An Overview of
Treatments to Help Quit Smoking
Many long term smokers will agree that their tobacco use was a bad choice and that they wish it had an easier solution to quitting. Just like any other damage control strategy, there is no quick fix to it. The goal of the treatment is to help tobacco users have a less painful transition towards complete recovery. Quitting smoking is beneficial to health at any age, and cigarette smokers who quit before age 35 years have mortality rates similar to those who never smoked.
Quitting it is not an easy task, especially without proper intervention. Talk to an addiction expert about an appropriate treatment plan. Only about 4 to 7 percent of people are able to quit smoking on any given attempt without medication or other help. Even with help, quitting can be frustrating. Do keep in mind that these discomforts are only a short-term problem but the results from it bring long-term benefits.
The goal of a successful treatment is NO cigarette at all lifelong. Even smoking a few cigarettes is dangerous and can be highly injurious to health. Therefore, never underestimate the toxic nature of tobacco.
Overall, 68.8% of current smokers indicated that they wanted to stop smoking completely. Counseling and other types of emotional support can boost success rates higher than medication alone. Those who utilized the benefits of counseling and/or cessation medication were nearly 30 percent more successful in quitting than those who used no support. This is good news: currently, the number of former U.S. smokers has exceeded the number of current smokers.
Importance of Treatment
We know that even a brief exposure to tobacco products can be injurious to health, so stopping early is beneficial. Even people who have failed multiple attempts can increase their chances of staying abstinent by appropriate treatment intervention.
Treatment and Drugs
The treatments recommended by most medical professionals include a combination of therapy and medication, as its effectiveness has been proven. Several medications have been FDA approved as safe and effective in treating tobacco dependence. They include Nicotine Replacement Therapy (NRT), Bupropion (Zyban, Wellbutrin) and Varenicline (Chantix).
- Nicotine Replacement Therapy (NRT): NRT provides nicotine without the other harmful chemicals in tobacco. This includes products like nicotine patches, gum, lozenges, nasal spray, and inhaler. They help to reduce craving and other discomforts from immediate quitting. Some people do try more than one product. However, it is highly recommended to talk to your consultant to determine which product to try and how to best use the product before starting on your own. These products have gone through rigorous clinical trials and have been approved as safe medical products. DO NOT mistake these with other advertised products like E-Cigarettes that are considered harmful.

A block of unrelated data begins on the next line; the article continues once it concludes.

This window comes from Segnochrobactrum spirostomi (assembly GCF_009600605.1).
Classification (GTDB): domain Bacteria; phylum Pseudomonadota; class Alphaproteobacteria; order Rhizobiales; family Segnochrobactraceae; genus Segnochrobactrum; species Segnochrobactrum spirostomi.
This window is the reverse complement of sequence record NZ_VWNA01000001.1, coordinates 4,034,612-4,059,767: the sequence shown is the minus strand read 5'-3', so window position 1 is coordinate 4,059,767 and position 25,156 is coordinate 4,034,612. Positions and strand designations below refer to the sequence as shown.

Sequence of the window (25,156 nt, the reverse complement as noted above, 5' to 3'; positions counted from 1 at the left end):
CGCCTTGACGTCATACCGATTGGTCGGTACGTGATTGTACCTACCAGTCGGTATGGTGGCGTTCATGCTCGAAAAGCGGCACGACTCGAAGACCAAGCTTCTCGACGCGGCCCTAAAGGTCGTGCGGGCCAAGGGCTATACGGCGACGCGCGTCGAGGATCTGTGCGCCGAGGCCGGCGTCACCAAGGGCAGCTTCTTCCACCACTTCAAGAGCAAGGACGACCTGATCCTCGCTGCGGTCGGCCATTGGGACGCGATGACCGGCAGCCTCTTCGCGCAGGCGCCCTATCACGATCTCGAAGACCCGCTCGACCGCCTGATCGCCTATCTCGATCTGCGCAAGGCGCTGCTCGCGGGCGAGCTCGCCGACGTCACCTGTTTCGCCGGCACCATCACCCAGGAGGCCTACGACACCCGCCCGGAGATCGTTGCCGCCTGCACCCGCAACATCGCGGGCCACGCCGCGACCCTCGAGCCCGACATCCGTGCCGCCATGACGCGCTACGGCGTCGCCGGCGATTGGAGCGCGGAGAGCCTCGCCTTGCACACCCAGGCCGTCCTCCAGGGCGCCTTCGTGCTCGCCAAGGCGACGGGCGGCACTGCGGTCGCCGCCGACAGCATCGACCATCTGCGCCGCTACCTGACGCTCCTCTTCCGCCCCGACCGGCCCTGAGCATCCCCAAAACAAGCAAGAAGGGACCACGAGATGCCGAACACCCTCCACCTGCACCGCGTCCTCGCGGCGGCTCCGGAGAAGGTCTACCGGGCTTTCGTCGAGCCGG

Nicotine replacement therapy (NRT) is not considered as a lifelong treatment option, but is used in the initial treatment process to transition towards complete sobriety. No specific time frames have been recommended for the treatment. An addiction expert tailors a treatment plan based on every individual’s problem. Remember that nicotine does not cause cancer; it is the toxic chemicals in tobacco products that cause cancer.
- Bupropion Medication: Bupropion are FDA approved antidepressants that are also used to help with smoking cessation. Commonly used Bupropion (generic) are Zyban and Wellbutrin. The exact mechanism of action is unknown but it is thought to reduce cravings and nicotine withdrawals by increasing the levels of brain chemical dopamine and norepinephrine. These medications can also be used in combination with Nicotine Replacement Therapy products to help with treatment recovery.
- Varenicline (Chantix): Varenicline (Chantix) is a medication that works by acting on a nicotine receptor called Acetylcholine receptor. It works by stimulating the brain’s nicotine receptor in a similar way to cigarette but without overstimulation like a cigarette. This medication acts on the brain’s nicotine receptors to decrease withdrawal symptoms and reduce the feeling of pleasure you get from smoking. Potential side effects include nausea, headache, insomnia, and vivid dreams. Rarely, Varenicline has been associated with serious psychiatric symptoms, such as depressed mood, agitation, and suicidal thoughts.
Addiction experts strongly believe that Nicotine Replacement Therapy, Bupropion and Varenicline are generally a safe and well-tolerated treatment tool. All these products have been FDA approved and have undergone rigorous clinical trials for the treatment of nicotine dependence. Addiction experts as well as other trained medical professionals are familiar with using these treatment tools.
- CDC – Fact Sheet – Tobacco-Related Mortality – Smoking & Tobacco Use – http://www.cdc.gov/tobacco/data_statistics/fact_sheets/health_effects/tobacco_related_mortality/index.htm – Accessed February 27, 2013.
- Nicotine dependence – MayoClinic.com – http://www.mayoclinic.com/health/nicotine-dependence/DS00307 – Accessed February 27, 2013.
- Safety Alerts for Human Medical Products Electronic Cigarettes – http://www.fda.gov/Safety/MedWatch/SafetyInformation/SafetyAlertsforHumanMedicalProducts/ucm173327.htm – Accessed February 27, 2013.
- Quitting Smoking Among Adults — United States, 2001—2010 – http://www.cdc.gov/mmwr/preview/mmwrhtml/mm6044a2.htm – Accessed September 17, 2013.